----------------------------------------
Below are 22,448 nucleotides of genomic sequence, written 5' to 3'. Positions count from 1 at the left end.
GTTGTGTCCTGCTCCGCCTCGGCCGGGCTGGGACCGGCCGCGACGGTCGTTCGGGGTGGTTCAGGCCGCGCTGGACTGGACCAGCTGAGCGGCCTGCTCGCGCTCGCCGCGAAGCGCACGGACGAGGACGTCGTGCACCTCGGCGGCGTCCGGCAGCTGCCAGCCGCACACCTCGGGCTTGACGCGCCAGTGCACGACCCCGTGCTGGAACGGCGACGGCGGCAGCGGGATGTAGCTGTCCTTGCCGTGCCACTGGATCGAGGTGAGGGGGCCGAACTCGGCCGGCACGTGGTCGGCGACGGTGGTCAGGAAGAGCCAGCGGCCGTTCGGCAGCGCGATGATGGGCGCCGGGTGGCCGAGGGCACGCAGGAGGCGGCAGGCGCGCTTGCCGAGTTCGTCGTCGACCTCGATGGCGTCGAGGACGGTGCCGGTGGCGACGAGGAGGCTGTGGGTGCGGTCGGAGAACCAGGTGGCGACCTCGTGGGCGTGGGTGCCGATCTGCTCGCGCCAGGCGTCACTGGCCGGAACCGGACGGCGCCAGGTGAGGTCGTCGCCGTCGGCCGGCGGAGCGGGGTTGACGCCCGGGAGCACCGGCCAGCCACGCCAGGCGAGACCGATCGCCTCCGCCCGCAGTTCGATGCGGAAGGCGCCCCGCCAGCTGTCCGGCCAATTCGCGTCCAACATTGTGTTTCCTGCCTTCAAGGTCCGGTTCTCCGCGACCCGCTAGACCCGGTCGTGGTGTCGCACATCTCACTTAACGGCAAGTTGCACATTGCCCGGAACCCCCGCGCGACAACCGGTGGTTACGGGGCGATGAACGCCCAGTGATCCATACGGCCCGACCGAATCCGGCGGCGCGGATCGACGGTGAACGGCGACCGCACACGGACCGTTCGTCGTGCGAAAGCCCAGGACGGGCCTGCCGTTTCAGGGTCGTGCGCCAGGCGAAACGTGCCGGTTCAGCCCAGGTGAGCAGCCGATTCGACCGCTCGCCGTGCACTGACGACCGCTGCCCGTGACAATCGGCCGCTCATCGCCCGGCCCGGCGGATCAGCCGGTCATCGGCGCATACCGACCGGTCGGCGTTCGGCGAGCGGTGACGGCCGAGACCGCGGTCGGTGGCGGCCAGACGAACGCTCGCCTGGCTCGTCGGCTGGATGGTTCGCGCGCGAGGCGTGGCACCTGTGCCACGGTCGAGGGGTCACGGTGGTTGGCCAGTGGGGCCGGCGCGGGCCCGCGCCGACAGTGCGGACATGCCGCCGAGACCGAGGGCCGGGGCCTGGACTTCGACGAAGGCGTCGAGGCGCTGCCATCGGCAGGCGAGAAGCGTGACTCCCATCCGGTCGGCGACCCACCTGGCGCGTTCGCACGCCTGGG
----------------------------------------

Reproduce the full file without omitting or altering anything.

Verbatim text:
Below are 22,448 nucleotides of genomic sequence, written 5' to 3'. Positions count from 1 at the left end.
GTTGTGTCCTGCTCCGCCTCGGCCGGGCTGGGACCGGCCGCGACGGTCGTTCGGGGTGGTTCAGGCCGCGCTGGACTGGACCAGCTGAGCGGCCTGCTCGCGCTCGCCGCGAAGCGCACGGACGAGGACGTCGTGCACCTCGGCGGCGTCCGGCAGCTGCCAGCCGCACACCTCGGGCTTGACGCGCCAGTGCACGACCCCGTGCTGGAACGGCGACGGCGGCAGCGGGATGTAGCTGTCCTTGCCGTGCCACTGGATCGAGGTGAGGGGGCCGAACTCGGCCGGCACGTGGTCGGCGACGGTGGTCAGGAAGAGCCAGCGGCCGTTCGGCAGCGCGATGATGGGCGCCGGGTGGCCGAGGGCACGCAGGAGGCGGCAGGCGCGCTTGCCGAGTTCGTCGTCGACCTCGATGGCGTCGAGGACGGTGCCGGTGGCGACGAGGAGGCTGTGGGTGCGGTCGGAGAACCAGGTGGCGACCTCGTGGGCGTGGGTGCCGATCTGCTCGCGCCAGGCGTCACTGGCCGGAACCGGACGGCGCCAGGTGAGGTCGTCGCCGTCGGCCGGCGGAGCGGGGTTGACGCCCGGGAGCACCGGCCAGCCACGCCAGGCGAGACCGATCGCCTCCGCCCGCAGTTCGATGCGGAAGGCGCCCCGCCAGCTGTCCGGCCAATTCGCGTCCAACATTGTGTTTCCTGCCTTCAAGGTCCGGTTCTCCGCGACCCGCTAGACCCGGTCGTGGTGTCGCACATCTCACTTAACGGCAAGTTGCACATTGCCCGGAACCCCCGCGCGACAACCGGTGGTTACGGGGCGATGAACGCCCAGTGATCCATACGGCCCGACCGAATCCGGCGGCGCGGATCGACGGTGAACGGCGACCGCACACGGACCGTTCGTCGTGCGAAAGCCCAGGACGGGCCTGCCGTTTCAGGGTCGTGCGCCAGGCGAAACGTGCCGGTTCAGCCCAGGTGAGCAGCCGATTCGACCGCTCGCCGTGCACTGACGACCGCTGCCCGTGACAATCGGCCGCTCATCGCCCGGCCCGGCGGATCAGCCGGTCATCGGCGCATACCGACCGGTCGGCGTTCGGCGAGCGGTGACGGCCGAGACCGCGGTCGGTGGCGGCCAGACGAACGCTCGCCTGGCTCGTCGGCTGGATGGTTCGCGCGCGAGGCGTGGCACCTGTGCCACGGTCGAGGGGTCACGGTGGTTGGCCAGTGGGGCCGGCGCGGGCCCGCGCCGACAGTGCGGACATGCCGCCGAGACCGAGGGCCGGGGCCTGGACTTCGACGAAGGCGTCGAGGCGCTGCCATCGGCAGGCGAGAAGCGTGACTCCCATCCGGTCGGCGACCCACCTGGCGCGTTCGCACGCCTGGG